Edwin Walker: Wikis


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Edwin Anderson Walker
November 10, 1909(1909-11-10) – October 31, 1993 (aged 83)
Colonel Edwin A. Walker
Place of birth Center Point, Texas
Allegiance United States of America
Service/branch United States Army
Rank Major General
Commands held 24th Infantry Division
Battles/wars World War II
Korean War

Major General Edwin Anderson Walker (November 10, 1909 – October 31, 1993) of the U.S. Army was known for his conservative political views and for being an attempted assassination target of Lee Harvey Oswald.


Early life and military career

Edwin "Ted" Walker was born in Center Point, Texas and graduated from the New Mexico Military Institute in 1927. He then attended the United States Military Academy, where he graduated in 1931.[1] During World War II, Walker commanded a subunit of the Canadian-American First Special Service Force in the invasion of Anzio, Italy in January 1944. In August 1944, Walker succeeded Robert T. Frederick as the unit's commanding officer. The FSSF landed on the Hyeres Islands off of the French Riviera, taking out a strong German garrison.

Walker again saw combat in the Korean War, commanding the Third Infantry Division's Seventh Infantry and was senior advisor to the First Korean Corps. He next became the commander of the Arkansas Military district in Little Rock, Arkansas. During his years in Arkansas, he implemented an order from President Eisenhower in 1957 to quell civil disturbances during the desegregation of Central High School in Little Rock.

In 1959, General Walker was sent to Germany to command the 24th Infantry Division. In 1961, however, he became involved in controversy. Walker initiated an anti-communist indoctrination program for troops called "Pro Blue" (due to Free World troops being coloured blue on maps)[2] and was accused of distributing right-wing literature from the John Birch Society to the soldiers of his division. He was also quoted by a newspaper, the Overseas Weekly, as saying that Harry S. Truman, Eleanor Roosevelt, and Dean Acheson were "definitely pink." Secretary of Defense Robert McNamara relieved Walker of his command, while an inquiry was conducted, and in October Walker was reassigned to Hawaii to become assistant chief of staff for training and operations in the Pacific. Instead, Walker resigned from the Army on November 2, 1961. Said Walker: "It will be my purpose now, as a civilian, to attempt to do what I have found it no longer possible to do in uniform."[3]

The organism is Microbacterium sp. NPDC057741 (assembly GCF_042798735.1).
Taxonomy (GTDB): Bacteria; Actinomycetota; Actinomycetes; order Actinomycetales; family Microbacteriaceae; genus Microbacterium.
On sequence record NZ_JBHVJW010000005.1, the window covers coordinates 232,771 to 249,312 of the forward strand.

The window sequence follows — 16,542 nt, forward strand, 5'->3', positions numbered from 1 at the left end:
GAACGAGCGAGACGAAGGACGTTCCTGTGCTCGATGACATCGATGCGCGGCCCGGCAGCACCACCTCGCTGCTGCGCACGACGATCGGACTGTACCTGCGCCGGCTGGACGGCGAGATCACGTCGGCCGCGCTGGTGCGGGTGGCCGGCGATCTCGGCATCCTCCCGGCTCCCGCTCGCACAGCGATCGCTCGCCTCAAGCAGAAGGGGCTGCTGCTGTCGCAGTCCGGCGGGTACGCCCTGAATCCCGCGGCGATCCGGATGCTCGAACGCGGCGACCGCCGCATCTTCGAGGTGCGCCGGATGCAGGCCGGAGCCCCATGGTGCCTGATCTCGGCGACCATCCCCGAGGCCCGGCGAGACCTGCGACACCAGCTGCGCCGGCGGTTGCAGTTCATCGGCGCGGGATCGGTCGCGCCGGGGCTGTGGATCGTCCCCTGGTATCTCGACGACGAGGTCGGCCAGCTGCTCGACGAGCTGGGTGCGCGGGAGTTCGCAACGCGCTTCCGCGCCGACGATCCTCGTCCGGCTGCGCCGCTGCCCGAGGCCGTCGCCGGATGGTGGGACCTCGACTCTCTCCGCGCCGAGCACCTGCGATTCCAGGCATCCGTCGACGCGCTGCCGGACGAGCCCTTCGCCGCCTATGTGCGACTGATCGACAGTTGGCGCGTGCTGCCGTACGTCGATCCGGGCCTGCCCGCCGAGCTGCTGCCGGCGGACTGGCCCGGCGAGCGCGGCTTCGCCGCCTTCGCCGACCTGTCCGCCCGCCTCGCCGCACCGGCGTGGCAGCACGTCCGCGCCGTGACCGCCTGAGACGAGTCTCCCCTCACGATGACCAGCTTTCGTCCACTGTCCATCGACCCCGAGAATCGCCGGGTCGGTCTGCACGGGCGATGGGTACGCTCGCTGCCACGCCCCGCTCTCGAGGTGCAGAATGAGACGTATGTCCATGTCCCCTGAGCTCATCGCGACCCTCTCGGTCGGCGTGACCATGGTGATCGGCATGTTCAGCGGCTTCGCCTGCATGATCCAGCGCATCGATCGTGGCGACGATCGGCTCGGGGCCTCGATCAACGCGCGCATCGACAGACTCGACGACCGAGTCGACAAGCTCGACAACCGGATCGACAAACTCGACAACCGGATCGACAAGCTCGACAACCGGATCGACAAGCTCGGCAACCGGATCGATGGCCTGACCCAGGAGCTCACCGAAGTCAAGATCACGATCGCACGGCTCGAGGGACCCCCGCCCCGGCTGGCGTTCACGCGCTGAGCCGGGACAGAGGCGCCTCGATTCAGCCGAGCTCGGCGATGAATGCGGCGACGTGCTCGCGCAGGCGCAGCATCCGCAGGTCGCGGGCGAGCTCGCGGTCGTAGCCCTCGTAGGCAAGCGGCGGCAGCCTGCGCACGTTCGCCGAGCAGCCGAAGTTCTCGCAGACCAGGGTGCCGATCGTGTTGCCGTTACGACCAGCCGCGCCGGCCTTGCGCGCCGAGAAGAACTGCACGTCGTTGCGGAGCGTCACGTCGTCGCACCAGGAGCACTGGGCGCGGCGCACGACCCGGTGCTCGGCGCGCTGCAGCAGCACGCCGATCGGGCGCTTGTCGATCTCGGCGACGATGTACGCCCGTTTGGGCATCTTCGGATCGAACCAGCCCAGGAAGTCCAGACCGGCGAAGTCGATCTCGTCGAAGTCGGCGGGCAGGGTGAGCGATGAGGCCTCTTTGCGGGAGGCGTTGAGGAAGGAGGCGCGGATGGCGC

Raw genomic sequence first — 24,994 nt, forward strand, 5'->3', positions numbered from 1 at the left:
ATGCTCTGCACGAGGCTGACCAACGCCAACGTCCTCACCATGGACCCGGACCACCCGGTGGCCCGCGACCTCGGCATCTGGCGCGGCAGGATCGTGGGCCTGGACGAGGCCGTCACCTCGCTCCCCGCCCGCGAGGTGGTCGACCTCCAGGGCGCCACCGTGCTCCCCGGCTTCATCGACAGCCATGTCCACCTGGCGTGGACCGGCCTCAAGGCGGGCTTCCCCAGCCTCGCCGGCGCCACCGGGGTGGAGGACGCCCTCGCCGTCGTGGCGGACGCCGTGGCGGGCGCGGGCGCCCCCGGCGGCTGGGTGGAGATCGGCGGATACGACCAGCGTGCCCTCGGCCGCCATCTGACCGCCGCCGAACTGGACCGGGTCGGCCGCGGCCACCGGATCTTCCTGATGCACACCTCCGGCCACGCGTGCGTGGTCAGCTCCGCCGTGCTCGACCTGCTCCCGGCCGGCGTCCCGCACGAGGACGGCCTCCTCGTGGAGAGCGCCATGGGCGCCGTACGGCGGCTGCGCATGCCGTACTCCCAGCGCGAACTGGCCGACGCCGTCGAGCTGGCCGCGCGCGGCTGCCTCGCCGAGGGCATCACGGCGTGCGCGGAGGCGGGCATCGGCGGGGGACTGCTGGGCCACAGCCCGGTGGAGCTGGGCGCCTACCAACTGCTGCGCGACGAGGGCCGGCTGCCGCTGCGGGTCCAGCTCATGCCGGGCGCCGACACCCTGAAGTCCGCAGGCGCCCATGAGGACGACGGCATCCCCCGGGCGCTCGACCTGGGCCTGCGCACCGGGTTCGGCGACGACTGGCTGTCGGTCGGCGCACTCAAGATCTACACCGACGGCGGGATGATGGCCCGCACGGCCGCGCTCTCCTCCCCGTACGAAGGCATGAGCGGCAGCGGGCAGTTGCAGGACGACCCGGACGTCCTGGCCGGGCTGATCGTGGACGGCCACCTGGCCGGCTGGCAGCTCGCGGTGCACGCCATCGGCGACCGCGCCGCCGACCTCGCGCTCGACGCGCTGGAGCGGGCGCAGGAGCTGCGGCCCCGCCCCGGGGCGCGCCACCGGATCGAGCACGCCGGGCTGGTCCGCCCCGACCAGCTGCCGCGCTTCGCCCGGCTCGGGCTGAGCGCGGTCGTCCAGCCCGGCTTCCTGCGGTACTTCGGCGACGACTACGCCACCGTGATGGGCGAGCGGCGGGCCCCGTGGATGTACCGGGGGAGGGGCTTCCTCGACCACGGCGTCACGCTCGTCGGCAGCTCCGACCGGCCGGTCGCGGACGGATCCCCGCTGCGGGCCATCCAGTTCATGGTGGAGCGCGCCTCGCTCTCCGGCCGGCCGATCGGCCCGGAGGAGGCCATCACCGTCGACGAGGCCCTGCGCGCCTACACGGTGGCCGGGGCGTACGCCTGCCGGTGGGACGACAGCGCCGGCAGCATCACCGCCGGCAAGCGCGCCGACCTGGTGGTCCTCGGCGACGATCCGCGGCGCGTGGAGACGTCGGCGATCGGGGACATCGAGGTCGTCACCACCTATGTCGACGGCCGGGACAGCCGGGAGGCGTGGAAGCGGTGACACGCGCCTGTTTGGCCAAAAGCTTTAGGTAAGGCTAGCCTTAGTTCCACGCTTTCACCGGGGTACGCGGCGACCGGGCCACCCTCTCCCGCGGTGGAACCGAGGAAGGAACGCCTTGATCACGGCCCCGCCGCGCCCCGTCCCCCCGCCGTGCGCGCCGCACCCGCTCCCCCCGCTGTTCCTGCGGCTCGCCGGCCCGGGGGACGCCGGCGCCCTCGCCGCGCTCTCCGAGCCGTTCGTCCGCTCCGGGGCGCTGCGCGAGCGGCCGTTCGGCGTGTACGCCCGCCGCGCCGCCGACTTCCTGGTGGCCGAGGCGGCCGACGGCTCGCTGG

In February 1962, Walker entered the race for Governor of Texas, but finished last among six candidates in a Democratic primary election that was won in a runoff election by John B. Connally, Jr. Other contenders were the sitting Governor Price Daniel, highway commissioner Marshall Formby of Plainview, Attorney General Will Wilson, and Houston lawyer Don Yarborough, the favorite of liberals and organized labor. After winning the nomination in a close vote over Yarborough, Connally defeated Republican Jack Cox, an oil equipment executive, also from Houston, who ran stronger than past nominees of his party.[4]

Walker organized protests in September 1962 against the use of federal troops to enforce the enrollment of African-American James Meredith at the racially segregated University of Mississippi. His public statement on September 29:

This is Edwin A. Walker. I am in Mississippi beside Gov. Ross Barnett. I call for a national protest against the conspiracy from within. Rally to the cause of freedom in righteous indignation, violent vocal protest, and bitter silence under the flag of Mississippi at the use of Federal troops. This today is a disgrace to the nation in 'dire peril,' a disgrace beyond the capacity of anyone except its enemies. This is the conspiracy of the crucifixion by anti-Christ conspirators of the Supreme Court in their denial of prayer and their betrayal of a nation.[5]

After a violent, 15-hour riot broke out on the campus, on September 30, in which two people were killed and six federal marshals were shot, Walker was arrested on four federal charges, including insurrection against the United States. Walker posted bond and returned home to Dallas, where he was greeted by a crowd of 200 supporters.[6] After a federal grand jury adjourned in January 1963 without indicting him, the charges were dropped. Because the dismissal of the charges was without prejudice, the charges could have been reinstated within five years.[7]

That same year Bob Jones University invited Walker to speak to its student body.[8]

Assassination attempt